threading support in python

Paul Rubin http
Wed Sep 6 02:31:11 CEST 2006

"sjdevnull at" <sjdevnull at> writes:
> Having memory protection is superior to not having it--OS designers
> spent years implementing it, why would you toss out a fair chunk of it?
>  Being explicit about what you're sharing is generally better than not.

Part of the win of programming in Python instead of C is having the
language do memory management for you--no more null pointers
dereferences or malloc/free errors.  Using shared memory puts all that
squarely back in your lap.

> I disagree with this, though.  The benefits of deterministic GC are
> huge and I'd like to see ref-counting semantics as part of the language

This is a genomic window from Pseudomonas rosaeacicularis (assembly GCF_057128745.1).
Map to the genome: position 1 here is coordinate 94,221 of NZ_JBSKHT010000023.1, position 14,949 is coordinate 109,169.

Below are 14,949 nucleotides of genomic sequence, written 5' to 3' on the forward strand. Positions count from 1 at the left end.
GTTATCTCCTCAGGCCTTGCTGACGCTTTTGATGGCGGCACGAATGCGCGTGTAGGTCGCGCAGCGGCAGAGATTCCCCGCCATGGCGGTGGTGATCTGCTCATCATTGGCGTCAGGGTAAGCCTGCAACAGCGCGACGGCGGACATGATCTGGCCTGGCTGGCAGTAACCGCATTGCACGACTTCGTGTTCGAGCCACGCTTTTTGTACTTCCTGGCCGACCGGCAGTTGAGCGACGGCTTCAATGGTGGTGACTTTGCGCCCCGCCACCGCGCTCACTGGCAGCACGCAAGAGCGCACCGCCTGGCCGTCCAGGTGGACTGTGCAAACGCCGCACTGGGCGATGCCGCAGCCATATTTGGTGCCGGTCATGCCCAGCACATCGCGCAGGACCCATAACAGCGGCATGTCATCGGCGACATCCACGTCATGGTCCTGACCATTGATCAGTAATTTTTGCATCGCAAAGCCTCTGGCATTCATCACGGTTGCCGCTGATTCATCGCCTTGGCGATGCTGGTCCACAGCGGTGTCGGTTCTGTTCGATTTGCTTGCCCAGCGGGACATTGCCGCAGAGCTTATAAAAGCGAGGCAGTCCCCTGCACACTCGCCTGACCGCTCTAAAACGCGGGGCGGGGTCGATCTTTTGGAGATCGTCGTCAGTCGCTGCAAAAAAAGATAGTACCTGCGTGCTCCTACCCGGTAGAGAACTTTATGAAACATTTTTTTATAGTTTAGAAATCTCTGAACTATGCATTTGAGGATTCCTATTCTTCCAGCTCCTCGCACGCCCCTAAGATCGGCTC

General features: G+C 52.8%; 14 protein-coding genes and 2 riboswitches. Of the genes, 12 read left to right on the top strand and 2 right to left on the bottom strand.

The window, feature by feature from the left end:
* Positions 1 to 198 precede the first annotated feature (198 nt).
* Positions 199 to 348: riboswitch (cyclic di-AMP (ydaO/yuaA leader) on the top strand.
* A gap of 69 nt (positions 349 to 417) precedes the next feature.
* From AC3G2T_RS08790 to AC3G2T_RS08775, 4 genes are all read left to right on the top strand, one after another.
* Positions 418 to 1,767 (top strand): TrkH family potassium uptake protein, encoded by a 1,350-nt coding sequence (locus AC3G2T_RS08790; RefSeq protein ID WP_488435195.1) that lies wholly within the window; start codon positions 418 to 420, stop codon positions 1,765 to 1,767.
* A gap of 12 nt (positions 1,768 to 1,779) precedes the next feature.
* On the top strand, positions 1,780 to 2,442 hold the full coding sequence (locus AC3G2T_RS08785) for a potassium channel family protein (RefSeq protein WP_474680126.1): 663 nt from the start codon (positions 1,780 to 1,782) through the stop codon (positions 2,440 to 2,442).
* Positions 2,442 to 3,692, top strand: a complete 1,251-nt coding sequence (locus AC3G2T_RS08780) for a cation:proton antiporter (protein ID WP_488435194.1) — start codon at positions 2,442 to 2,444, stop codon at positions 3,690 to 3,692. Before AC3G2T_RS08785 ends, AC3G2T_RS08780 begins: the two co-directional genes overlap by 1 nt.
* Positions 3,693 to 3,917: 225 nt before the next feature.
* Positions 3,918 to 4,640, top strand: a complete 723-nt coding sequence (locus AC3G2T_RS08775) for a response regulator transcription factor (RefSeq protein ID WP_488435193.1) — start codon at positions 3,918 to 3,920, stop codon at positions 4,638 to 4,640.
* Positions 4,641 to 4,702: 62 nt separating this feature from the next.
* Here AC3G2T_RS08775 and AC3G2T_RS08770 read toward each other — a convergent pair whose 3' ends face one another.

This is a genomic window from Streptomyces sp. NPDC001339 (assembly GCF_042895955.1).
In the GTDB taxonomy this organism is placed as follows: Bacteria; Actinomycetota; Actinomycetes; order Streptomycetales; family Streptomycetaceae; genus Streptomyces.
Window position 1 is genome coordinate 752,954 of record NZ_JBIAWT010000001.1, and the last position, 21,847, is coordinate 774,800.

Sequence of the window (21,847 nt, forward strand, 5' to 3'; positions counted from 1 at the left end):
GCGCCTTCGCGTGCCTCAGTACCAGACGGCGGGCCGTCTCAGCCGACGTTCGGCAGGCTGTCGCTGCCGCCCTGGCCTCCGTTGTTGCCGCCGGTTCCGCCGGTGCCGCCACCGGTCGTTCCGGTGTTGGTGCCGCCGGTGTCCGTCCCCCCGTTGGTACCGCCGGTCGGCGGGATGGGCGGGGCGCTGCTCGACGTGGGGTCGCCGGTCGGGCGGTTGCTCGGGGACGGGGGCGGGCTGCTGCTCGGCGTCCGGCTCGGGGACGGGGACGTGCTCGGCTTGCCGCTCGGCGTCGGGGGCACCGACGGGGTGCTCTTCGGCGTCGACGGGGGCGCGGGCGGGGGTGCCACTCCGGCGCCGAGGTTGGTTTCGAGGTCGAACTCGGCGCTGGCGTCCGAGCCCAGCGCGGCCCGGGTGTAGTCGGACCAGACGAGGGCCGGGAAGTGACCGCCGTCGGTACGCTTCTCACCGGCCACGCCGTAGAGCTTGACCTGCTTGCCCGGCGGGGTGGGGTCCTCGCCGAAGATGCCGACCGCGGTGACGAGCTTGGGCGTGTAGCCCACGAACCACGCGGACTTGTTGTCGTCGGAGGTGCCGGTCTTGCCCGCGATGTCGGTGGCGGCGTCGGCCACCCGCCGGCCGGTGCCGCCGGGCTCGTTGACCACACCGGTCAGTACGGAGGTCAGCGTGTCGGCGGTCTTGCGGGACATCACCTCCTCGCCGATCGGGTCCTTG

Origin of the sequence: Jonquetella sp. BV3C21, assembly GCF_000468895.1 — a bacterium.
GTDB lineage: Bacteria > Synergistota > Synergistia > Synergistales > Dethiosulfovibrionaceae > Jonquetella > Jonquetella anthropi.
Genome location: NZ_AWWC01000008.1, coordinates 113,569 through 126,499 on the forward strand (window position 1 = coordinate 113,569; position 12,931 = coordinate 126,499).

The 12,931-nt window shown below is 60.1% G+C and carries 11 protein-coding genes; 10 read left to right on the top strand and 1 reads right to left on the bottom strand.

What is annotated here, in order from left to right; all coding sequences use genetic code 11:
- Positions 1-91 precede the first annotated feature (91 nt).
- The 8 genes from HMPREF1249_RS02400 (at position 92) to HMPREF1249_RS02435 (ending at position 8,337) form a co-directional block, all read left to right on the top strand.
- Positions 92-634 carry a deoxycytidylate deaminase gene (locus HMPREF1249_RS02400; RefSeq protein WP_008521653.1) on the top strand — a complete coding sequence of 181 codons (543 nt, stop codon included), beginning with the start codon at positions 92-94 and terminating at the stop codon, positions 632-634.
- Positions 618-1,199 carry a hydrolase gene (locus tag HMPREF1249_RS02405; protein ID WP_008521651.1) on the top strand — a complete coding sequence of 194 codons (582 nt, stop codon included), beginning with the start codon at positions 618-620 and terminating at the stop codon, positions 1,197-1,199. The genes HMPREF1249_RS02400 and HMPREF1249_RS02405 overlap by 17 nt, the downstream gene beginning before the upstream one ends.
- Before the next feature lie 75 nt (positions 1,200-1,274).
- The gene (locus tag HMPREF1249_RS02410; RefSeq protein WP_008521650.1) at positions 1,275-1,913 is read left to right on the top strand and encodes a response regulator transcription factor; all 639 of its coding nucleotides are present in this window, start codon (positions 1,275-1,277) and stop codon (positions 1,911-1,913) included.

> definition.  That's a debate I just had in another thread, though, and
> don't want to repeat.

That's ok, it can be summarized quickly: it lets you keep saying

  def func(filename):
     f = open(filename)
     # exit from function scope causes f to automagically get closed,
     # unless the "do_something_with" didn't know about this expectation
     # and saved a reference for some reason.

instead of using the Python 2.5 construction

  def func(filename):
     with open(filename) as f:
     # f definitely gets closed when the "with" block exits

which more explicitly shows the semantics actually desired.  Not that
"huge" a benefit as far as I can tell.  Lisp programmers have gotten
along fine without it for 40+ years...

More information about the Python-list mailing list